Formula E with Porsche powertrain (2019)
|Power in race mode||200 kW|
|Power in Attack mode||225 kW|
|Power in Fanboost mode and in qualification runs||250 kW|
|Acceleration 0-100 km/h (62 mph)||2.8 sec.|
|Top speed||150 mph/240 km/h|
|Battery capacity||54 kWh|
Formula E is the world’s first purely electric racing series and was launched on the 2014/15 season. The FIA, which is also responsible for Formula 1, has organised the series to make a statement in favour of electromobility and to get more young people excited about motorsport. Unlike most other series, the season begins in the autumn and ends in summer. The race venues are specially designed street courses in the heart of major cities, meaning the sport comes to the spectators – and not the other way around. Electromobility is playing an important role in the mobility, especially in urban environments.
Season 1 2014/15: For the first season all teams used the Spark-Renault SRT_01E car designed as collaboration between Spark Racing Technology, McLaren Electronic Systems, Williams Advanced Engineering, Dallara and Renault. Although every race lasted for less than an hour, the batteries could not last that much in full racing mode, so the drivers had to come to the pits to change their cars (every driver had 2 cars). The car change was very cool to watch.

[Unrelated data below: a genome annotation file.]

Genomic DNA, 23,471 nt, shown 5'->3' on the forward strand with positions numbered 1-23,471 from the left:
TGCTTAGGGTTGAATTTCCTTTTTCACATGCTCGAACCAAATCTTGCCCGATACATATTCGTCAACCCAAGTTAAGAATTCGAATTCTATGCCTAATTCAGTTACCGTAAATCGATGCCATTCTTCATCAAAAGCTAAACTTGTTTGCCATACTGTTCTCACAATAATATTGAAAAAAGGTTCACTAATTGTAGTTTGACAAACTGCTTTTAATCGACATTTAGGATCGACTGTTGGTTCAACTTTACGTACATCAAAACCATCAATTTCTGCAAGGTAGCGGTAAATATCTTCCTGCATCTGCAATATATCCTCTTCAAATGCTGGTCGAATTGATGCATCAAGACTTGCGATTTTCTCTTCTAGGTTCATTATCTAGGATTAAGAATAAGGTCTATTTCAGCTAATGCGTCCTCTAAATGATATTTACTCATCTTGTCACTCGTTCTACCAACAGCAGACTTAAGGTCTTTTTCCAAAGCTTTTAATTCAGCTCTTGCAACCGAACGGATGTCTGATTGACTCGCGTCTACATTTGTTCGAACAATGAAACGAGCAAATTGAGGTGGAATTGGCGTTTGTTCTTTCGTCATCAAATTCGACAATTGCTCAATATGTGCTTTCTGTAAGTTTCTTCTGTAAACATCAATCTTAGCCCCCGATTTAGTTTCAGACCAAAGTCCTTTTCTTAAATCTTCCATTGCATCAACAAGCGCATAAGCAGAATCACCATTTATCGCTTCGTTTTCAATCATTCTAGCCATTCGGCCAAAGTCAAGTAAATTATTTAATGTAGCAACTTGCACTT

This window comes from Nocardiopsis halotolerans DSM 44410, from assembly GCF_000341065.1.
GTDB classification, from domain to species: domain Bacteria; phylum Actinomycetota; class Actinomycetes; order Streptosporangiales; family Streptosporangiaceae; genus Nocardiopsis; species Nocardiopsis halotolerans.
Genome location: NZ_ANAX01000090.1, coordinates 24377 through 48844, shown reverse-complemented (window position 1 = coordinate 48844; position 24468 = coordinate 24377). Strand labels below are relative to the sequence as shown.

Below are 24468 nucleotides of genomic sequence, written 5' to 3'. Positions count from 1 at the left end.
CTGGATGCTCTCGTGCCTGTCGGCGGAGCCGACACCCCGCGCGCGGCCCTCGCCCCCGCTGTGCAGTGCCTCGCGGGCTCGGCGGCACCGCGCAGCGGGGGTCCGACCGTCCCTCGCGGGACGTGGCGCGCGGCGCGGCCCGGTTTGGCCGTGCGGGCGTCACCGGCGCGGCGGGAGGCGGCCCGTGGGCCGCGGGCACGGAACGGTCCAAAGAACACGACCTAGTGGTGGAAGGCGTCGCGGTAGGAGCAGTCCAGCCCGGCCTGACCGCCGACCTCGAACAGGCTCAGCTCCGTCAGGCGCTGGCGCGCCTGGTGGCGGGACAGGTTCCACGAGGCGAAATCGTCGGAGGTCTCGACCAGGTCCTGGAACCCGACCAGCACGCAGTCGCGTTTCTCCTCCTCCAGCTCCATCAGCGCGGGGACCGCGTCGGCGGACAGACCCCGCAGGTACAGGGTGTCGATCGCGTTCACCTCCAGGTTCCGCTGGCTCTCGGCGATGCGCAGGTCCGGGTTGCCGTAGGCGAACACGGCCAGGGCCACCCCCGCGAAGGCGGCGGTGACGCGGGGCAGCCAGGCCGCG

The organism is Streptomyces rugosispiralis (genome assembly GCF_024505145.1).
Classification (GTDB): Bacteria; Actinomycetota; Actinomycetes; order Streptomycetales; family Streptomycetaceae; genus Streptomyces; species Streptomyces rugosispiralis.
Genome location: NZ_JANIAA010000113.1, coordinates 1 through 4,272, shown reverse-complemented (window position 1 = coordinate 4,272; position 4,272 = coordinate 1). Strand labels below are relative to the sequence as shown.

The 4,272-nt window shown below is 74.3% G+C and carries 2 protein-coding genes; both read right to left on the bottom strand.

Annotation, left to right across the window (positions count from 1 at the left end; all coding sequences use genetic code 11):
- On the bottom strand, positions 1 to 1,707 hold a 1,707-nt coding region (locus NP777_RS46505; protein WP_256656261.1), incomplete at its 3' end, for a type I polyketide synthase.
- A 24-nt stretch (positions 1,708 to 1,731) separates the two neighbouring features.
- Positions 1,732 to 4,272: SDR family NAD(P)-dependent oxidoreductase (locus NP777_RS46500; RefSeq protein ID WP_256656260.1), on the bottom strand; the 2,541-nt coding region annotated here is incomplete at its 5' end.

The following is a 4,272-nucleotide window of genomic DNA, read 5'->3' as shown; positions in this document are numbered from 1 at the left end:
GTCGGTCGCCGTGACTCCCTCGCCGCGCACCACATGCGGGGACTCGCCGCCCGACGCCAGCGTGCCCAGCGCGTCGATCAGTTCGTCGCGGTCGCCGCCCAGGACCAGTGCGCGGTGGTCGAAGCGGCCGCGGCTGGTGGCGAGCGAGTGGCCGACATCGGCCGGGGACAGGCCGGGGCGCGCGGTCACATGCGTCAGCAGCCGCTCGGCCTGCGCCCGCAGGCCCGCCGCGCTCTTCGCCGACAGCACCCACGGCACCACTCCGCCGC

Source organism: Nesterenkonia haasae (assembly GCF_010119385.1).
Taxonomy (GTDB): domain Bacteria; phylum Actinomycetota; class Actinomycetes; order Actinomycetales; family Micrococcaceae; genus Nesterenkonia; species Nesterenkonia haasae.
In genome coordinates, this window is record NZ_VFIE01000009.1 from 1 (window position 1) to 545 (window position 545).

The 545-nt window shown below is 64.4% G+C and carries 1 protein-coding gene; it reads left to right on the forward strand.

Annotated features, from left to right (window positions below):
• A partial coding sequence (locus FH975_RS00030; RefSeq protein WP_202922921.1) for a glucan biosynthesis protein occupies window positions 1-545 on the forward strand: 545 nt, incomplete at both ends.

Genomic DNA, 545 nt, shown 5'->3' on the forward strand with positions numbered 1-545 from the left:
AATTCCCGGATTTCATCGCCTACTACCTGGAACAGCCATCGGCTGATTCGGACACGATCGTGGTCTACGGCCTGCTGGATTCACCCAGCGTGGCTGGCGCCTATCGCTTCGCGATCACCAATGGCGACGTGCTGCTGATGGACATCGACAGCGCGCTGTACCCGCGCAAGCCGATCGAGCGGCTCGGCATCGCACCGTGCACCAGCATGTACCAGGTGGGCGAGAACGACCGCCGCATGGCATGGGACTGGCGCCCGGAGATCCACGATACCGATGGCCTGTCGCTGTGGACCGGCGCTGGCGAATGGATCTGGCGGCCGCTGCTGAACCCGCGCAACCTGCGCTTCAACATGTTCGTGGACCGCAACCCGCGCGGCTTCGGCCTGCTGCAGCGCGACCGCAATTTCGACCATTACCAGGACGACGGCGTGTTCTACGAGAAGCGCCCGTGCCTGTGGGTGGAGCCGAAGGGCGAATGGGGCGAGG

Season 2 2015/16: Audi joined through ABT team, others manufacturers were Renault, Citroen, Mahindra, NextEV (Nio).
Season 3 2016/17: Jaguar joined the series and in 2017 Porsche started to prepare for the Season 6 (2019/2020).
Season 4 2017/18: no changes
Season 5 2018/19: Spark provided the teams with new gen2 Formula E cars. The cars now had double the energy and range, making the car change obsolete. BMW joined as a factory team.
Season 6 2019/20: Porsche and Mercedes will join.
All teams have the same cars and batteries, but powertrains are created by the teams. Porsche rolled its first test car out to the track in Weissach on March 5, 2019. The car was driven by Neel Jani who has some experience with the Gen1 Formula E car.
The first race for Porsche in Formula E will be in December 2019, so Porsche engineers have 9 months to hone the components and durability.
To generally learn about the Formula E series, here's the link to James Herne's article: jamesherne.com/formula-e
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